[bct] Re: Eyes and emotions

  • From: "Joni Colver" <joni.colver@xxxxxxxxxxx>
  • To: <blindcooltech@xxxxxxxxxxxxx>
  • Date: Sat, 28 Jan 2006 15:29:06 -0600

Dan these are interesting observations.  I have also heard the statistic 
about nonverbal communication.  I think it would be kind of neat to be able 
to communicate something to someone across a crowded room nonverbally.

Considering the fact that sighted people rely a great deal on nonverbal 
communication, I think that may be a large contributing factor to the times 
people ask someone who is with us what we might want to order, etc.  They 
are used to looking into someone else's eyes and establishing communication 
and we can't do that.  In fact, I know my eyes look different now than 
earlier in my life because people know immediately I cannot see and that did 
not used to be the case.

Speaking of communication, I recently had a telephone conference call at 
work and found that an interesting experience.  No one on the line knew I 
was blind since none of us could see one another and we had never met.  That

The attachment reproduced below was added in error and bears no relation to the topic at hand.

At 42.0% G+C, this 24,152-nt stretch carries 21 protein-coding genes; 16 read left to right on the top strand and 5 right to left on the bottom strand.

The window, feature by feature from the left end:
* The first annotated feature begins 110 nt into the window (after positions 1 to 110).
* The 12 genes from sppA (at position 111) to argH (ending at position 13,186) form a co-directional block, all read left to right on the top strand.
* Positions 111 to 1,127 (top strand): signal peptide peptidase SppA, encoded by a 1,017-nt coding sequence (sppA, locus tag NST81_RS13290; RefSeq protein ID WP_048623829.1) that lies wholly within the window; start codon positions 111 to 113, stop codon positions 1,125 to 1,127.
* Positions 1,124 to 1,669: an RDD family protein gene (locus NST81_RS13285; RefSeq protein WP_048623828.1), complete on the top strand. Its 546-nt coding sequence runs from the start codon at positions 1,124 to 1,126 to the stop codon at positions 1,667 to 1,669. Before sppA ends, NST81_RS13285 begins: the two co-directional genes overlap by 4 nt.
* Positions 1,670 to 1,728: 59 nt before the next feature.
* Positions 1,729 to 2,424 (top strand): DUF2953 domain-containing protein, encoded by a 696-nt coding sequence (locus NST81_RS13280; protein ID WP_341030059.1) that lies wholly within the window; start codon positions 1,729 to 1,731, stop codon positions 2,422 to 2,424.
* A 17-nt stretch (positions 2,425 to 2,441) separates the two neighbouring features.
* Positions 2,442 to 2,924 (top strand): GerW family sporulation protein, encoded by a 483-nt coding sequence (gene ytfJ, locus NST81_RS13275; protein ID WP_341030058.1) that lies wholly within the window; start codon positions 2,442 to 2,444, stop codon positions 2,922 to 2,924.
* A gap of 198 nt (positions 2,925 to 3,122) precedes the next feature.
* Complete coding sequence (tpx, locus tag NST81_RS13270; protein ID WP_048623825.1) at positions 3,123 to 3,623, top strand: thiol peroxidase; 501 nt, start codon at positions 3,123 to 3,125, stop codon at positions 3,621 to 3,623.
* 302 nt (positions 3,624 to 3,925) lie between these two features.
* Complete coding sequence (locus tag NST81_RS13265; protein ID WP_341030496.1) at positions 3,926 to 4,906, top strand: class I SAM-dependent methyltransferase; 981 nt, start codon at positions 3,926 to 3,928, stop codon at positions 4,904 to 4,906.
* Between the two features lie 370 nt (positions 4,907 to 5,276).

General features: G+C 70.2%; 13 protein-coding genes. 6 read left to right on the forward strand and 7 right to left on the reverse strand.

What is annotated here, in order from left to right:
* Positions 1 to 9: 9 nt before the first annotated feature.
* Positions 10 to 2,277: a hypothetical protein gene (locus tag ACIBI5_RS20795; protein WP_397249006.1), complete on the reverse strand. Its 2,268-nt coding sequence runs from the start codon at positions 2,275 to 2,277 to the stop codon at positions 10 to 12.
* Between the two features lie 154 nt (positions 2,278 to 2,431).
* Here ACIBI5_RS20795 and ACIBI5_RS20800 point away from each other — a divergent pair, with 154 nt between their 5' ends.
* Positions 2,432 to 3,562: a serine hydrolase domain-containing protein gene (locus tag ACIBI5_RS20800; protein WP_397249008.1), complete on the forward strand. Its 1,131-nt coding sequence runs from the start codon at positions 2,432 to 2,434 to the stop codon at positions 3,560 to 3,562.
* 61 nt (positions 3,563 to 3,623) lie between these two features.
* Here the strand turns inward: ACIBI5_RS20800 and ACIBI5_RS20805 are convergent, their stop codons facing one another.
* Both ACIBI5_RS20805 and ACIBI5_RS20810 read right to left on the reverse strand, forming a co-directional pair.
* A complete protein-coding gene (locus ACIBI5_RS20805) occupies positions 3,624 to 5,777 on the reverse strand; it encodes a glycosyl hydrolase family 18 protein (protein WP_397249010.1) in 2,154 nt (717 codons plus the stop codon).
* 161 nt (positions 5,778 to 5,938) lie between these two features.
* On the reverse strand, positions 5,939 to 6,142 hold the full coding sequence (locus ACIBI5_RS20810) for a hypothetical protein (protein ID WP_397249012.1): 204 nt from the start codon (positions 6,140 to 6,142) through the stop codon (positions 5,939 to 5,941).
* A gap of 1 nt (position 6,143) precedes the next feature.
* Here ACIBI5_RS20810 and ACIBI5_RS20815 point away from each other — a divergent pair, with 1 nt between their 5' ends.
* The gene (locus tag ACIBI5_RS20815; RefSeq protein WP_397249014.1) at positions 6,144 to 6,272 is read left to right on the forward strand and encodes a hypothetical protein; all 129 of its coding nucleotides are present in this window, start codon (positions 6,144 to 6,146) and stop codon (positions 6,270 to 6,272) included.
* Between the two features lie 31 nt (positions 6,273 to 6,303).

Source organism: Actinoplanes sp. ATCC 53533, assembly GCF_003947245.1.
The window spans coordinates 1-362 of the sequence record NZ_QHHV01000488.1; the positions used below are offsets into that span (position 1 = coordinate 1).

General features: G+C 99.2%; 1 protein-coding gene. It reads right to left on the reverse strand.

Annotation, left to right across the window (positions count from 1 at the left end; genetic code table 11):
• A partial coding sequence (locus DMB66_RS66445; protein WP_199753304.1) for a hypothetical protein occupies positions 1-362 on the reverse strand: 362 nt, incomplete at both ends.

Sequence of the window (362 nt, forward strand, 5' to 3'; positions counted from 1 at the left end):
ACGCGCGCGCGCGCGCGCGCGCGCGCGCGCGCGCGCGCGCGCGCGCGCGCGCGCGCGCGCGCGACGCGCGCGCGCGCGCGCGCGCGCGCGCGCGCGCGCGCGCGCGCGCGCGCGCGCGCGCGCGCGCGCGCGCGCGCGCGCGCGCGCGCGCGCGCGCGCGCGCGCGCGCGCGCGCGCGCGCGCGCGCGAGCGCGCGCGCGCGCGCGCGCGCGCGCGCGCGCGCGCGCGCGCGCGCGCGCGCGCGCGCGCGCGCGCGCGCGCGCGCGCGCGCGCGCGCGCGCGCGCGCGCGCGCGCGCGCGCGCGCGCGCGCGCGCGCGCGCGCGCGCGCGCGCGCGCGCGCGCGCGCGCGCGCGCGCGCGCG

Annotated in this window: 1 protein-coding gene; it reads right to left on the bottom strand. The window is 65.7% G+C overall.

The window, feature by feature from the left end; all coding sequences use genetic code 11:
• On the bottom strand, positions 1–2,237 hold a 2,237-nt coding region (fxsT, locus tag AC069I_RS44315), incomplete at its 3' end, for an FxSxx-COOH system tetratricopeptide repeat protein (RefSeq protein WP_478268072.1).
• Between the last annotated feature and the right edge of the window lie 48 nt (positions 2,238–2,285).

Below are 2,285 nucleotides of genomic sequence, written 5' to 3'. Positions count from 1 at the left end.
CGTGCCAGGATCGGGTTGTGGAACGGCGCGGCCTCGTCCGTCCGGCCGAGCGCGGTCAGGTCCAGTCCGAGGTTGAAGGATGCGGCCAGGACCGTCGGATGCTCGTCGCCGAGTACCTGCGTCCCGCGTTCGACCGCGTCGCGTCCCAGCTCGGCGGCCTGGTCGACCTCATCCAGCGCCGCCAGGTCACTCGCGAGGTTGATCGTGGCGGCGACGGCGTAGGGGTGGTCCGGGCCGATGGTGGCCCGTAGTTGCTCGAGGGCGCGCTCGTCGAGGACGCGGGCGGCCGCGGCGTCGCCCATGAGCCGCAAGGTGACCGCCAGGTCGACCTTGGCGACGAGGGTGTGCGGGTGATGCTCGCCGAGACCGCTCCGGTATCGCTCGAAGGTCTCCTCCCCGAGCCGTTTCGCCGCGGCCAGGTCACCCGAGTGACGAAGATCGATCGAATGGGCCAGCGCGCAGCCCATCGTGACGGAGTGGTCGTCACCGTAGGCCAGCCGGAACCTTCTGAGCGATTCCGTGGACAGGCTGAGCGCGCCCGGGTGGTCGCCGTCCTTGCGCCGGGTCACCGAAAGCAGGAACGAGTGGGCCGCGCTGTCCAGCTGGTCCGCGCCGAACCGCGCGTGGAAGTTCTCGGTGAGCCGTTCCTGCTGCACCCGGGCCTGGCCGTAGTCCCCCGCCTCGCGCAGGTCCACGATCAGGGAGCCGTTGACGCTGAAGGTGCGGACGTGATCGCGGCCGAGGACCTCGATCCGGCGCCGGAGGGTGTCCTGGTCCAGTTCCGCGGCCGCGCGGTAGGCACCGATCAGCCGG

is an interesting advantage we have in a situation like that because no one 
can communicate nonverbally.

----- Original Message ----- 
From: "The Scarlet Wombat" <coconut@xxxxxxx>
To: <blindcooltech@xxxxxxxxxxxxx>
Sent: Saturday, January 28, 2006 1:51 PM
Subject: [bct] Eyes and emotions

Joni, I wondered about this and have asked many people who research in this
field.  The eyes change shape and, to a tiny extent, size with different
emotions.  A fine layer of water may cover the eye giving the twinkle
people talk about, or an eye may become dry causing the person to appear

Most sighted people learn to interpret these things without ever being
taught.  Even when I could see, I was but a partial, so never could see
eyes all that well, hence my interest in understanding.

Even the way the eyelids are held is a powerful nonverbal communication.  A
fluttering of the lids may be a flirt by a woman, eyelids at half mast may
be what are called bedroom eyes, meaning a seductive intent, very wide open
eyes mean surprise or shock, and so forth.

It is fascinating stuff.  The estimate is that 70% to 80% of all
communication between humans is nonverbal.  This would suggest that we miss
out on a lot, but it turns out that we become experts at interpreting
voices and perhaps, of feeling ferrimones in the air that suggest emotional


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